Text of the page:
Remember tomatoes? Sweet, luscious tomatoes, perfect additions to every kind of salad and utterly fantastic on their own? Drippy, summery tomatoes?
Nah, neither do I.
It's about 2 degrees outside. I skidded on black ice this morning. More snow is expected this weekend.
Time for some salad!
Most people don't crave the kind of tomato that bounce undented when it falls of the truck - in other words, the kind of tomato that is available this kind of year. But they still may want the refreshment of a salad.
Needless to say, "salad" doesn't mean a fatty assemblage of pasta or potatoes featuring my least favorite food substance, mayonnaise. I mean a real salad, a gathering of garden vegetables. But what are the plausible options for a decent garden salad when the supermarket selections can be so dismal?
Here comes Morley Safer to save the day!
To most people, Morley Safer is known as a veteran correspondent of 60 Minutes, the long-running television show. Some may remember the old joke, "What kind of name is Morley? Is it the opposite of Leslie?" Some people also know that Morley Safer he was a journalist in Southeast Asia. But to me, he's mainly known for a salad.
This recipe for "Spicy Cucumber Salad" appeared in the New York Times about 20 years ago. I recall making it right away. Nowadays we wouldn't think of this salad as being "spicy" - compare it, say, with the deceptively innocuous-looking salads you get in Ethiopian restaurants, with killer chili pepper slices hidden among the lettuce leaves - but evidently 20 years ago in gringo-land, only a crusty journalist with Southeast Asian wartime credentials would know about cilantro and red pepper flakes. It may not be spicy, but it sure is tasty.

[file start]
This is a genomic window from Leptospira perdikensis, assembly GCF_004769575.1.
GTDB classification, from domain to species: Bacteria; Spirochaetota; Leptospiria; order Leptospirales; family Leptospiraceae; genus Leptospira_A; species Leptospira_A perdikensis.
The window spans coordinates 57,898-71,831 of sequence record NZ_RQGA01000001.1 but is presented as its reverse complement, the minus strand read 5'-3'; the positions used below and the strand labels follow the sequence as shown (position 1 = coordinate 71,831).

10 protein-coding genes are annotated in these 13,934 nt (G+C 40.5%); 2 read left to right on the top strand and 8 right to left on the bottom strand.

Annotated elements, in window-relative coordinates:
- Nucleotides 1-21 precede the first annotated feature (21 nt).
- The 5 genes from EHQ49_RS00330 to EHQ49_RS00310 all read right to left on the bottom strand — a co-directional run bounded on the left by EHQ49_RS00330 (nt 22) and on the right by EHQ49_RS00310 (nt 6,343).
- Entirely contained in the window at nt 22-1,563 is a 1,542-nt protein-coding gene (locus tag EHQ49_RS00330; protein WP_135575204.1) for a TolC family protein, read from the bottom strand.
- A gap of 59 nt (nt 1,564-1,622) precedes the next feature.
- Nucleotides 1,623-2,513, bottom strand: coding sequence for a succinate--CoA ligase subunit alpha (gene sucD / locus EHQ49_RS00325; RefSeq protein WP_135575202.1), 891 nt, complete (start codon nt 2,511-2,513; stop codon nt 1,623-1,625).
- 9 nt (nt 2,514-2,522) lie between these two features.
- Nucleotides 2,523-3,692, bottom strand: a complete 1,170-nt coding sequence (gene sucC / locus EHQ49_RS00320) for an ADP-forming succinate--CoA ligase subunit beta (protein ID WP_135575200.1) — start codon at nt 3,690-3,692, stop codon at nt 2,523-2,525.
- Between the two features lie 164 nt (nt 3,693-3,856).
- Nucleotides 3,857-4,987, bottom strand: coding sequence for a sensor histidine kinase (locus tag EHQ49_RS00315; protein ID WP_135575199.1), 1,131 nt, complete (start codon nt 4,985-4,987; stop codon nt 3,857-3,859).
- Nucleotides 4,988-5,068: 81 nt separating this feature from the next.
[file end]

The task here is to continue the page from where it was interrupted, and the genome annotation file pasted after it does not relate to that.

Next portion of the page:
What I love most about the recipe is that its ingredients are readily accessible in regular supermarkets throughout the year: cucumbers, carrots and cilantro. Yes, cucumbers from the farmers' market would taste better, but this recipe is quite forgiving. Since the cucumbers are halved and seeded, and then coated with a flavorful dressing, even relatively tasteless, bloated and woody cucumbers can be used. You can use a rainbow of carrots if you'd like, or just a bunch in a cello bag. This recipe will elevate the humble.
Morley Safer's Spicy Cucumber Salad
2 large cucumbers, peeled
1 large red onion, peeled and thinly sliced
4 carrots, peeled and sliced into julienne strips (about 2 cups)
2 tablespoons chopped fresh cilantro leaves
1 teaspoon crushed red pepper
1/2 cup rice vinegar
3 tablespoons sugar
1 teaspoon Sriracha hot sauce, or more to taste
optional: dash of soy sauce
Cut the cucumbers in half lengthwise. Using a teaspoon, scoop out the seeds. Cut the cucumber into thin slices. Combine cucumbers, onion, carrots and cilantro in a bowl. Mix the dressing ingredients together in a small bowl, then pour to coat salad. Chill before serving.
Yes, you may place what we vegetarians euphemistically call "a hunk of protein" on this salad for a one dish meal. Or just serve it as a refreshing side dish. You may even crave it in the summer months - when the pickings are much better than they are in February.